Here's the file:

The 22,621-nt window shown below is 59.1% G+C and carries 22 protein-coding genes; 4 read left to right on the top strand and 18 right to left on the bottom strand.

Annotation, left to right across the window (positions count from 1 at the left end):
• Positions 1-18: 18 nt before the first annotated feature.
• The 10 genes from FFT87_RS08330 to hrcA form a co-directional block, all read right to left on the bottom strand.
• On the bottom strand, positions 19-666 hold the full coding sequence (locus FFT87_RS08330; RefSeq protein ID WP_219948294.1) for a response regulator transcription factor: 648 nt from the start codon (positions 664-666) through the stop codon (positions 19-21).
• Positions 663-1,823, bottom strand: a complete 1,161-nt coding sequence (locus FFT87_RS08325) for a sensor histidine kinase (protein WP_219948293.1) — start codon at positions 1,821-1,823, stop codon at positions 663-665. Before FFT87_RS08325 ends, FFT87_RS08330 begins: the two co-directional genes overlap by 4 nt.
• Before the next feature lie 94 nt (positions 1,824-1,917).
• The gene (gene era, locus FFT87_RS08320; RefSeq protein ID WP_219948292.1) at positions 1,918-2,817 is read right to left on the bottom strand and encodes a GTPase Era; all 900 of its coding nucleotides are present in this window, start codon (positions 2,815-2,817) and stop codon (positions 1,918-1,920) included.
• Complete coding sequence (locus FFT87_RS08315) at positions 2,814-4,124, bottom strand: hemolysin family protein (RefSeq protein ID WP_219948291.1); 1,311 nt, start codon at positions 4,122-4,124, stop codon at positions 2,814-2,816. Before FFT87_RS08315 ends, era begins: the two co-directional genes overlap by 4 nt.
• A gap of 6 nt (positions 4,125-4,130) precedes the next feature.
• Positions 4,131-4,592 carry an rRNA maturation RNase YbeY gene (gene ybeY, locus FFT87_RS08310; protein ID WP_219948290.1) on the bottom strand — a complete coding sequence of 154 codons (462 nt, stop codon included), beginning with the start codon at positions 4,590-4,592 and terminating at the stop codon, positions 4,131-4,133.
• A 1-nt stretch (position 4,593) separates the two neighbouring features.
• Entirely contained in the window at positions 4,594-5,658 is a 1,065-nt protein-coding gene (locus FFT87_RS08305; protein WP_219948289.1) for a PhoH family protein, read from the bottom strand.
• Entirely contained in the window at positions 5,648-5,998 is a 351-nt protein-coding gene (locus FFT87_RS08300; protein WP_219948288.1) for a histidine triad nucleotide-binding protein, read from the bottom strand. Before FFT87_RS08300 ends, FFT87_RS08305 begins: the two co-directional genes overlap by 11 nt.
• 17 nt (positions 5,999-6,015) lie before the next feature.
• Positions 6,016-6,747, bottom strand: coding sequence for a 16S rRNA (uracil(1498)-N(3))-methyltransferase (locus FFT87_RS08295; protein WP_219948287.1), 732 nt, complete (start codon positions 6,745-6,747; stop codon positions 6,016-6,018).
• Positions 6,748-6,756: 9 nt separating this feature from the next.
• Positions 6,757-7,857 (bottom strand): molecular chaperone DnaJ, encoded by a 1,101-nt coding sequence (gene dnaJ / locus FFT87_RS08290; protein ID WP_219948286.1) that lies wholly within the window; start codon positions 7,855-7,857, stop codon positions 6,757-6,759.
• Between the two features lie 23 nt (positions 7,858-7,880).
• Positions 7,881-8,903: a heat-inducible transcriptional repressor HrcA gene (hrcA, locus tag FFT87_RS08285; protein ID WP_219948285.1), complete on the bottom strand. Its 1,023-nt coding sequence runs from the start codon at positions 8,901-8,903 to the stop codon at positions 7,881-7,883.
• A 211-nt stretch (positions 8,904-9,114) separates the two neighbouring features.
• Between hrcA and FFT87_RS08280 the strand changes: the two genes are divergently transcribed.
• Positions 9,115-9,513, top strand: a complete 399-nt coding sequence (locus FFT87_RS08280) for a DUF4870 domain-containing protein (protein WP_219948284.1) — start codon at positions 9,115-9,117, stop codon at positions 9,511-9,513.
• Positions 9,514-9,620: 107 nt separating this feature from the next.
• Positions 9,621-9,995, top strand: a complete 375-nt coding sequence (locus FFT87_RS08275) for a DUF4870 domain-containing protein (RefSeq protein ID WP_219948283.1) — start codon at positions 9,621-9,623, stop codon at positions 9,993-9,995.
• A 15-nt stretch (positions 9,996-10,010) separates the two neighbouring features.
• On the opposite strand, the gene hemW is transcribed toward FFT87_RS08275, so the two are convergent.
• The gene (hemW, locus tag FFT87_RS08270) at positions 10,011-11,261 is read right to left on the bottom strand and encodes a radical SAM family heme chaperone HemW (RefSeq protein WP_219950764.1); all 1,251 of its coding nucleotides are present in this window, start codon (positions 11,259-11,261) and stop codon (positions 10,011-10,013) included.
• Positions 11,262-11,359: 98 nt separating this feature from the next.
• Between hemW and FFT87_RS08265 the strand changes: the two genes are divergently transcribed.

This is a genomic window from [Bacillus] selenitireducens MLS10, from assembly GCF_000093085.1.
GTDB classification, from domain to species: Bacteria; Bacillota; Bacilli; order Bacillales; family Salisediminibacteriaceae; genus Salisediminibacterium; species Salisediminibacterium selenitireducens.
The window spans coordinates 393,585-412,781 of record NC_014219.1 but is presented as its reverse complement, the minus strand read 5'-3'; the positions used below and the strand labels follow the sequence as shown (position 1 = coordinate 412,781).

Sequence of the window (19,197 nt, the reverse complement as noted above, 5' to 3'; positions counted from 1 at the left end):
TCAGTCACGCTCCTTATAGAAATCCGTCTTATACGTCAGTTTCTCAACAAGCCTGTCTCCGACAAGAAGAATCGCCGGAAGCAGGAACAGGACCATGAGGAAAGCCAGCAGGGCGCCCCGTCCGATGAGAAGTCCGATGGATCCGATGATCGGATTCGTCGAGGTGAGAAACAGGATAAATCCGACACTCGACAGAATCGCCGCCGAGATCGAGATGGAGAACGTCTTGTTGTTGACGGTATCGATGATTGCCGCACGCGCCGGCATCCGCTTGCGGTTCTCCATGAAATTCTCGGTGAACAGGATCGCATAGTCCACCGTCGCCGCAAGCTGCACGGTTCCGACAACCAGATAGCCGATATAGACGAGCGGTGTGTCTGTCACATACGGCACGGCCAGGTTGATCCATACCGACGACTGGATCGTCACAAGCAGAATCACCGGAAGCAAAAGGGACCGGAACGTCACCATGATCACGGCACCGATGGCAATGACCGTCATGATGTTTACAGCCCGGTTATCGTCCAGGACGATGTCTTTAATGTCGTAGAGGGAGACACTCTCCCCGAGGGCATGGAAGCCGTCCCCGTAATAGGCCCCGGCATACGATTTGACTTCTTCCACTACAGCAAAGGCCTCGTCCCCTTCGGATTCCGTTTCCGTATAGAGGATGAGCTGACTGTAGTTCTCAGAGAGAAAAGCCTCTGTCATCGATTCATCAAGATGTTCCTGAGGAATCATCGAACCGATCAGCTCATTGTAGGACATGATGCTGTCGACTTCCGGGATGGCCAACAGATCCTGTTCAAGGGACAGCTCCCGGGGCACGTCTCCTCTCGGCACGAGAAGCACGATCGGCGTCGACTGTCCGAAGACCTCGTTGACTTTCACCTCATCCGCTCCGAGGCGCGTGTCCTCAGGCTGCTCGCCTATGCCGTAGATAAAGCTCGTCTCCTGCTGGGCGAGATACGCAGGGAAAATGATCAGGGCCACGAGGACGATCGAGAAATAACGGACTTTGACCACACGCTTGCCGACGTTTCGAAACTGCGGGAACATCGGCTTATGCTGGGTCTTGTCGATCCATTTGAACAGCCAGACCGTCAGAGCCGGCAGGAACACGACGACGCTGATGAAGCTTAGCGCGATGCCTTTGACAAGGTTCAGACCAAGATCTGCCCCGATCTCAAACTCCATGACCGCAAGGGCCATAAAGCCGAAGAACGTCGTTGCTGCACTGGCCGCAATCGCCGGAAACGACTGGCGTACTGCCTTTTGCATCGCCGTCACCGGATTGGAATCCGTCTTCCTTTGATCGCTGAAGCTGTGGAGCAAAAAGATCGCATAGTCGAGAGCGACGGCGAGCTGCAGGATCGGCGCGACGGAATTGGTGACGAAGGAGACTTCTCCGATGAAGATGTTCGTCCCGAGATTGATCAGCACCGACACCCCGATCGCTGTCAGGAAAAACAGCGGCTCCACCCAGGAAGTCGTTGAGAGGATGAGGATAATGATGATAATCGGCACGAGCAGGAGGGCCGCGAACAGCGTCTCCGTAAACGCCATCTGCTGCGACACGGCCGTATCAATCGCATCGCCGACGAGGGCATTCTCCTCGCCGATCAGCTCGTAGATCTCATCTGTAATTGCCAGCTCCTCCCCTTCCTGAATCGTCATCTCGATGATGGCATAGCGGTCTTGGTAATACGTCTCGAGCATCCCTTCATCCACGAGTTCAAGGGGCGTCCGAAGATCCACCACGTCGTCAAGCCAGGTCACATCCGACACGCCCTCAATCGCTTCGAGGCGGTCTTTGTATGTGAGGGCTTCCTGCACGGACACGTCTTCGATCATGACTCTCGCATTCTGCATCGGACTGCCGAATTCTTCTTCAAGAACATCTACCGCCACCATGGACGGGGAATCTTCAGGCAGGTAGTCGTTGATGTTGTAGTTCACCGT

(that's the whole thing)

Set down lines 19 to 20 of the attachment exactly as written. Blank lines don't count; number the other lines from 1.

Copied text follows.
• Between the two features lie 23 nt (positions 7,858-7,880).
• Positions 7,881-8,903: a heat-inducible transcriptional repressor HrcA gene (hrcA, locus tag FFT87_RS08285; protein ID WP_219948285.1), complete on the bottom strand. Its 1,023-nt coding sequence runs from the start codon at positions 8,901-8,903 to the stop codon at positions 7,881-7,883.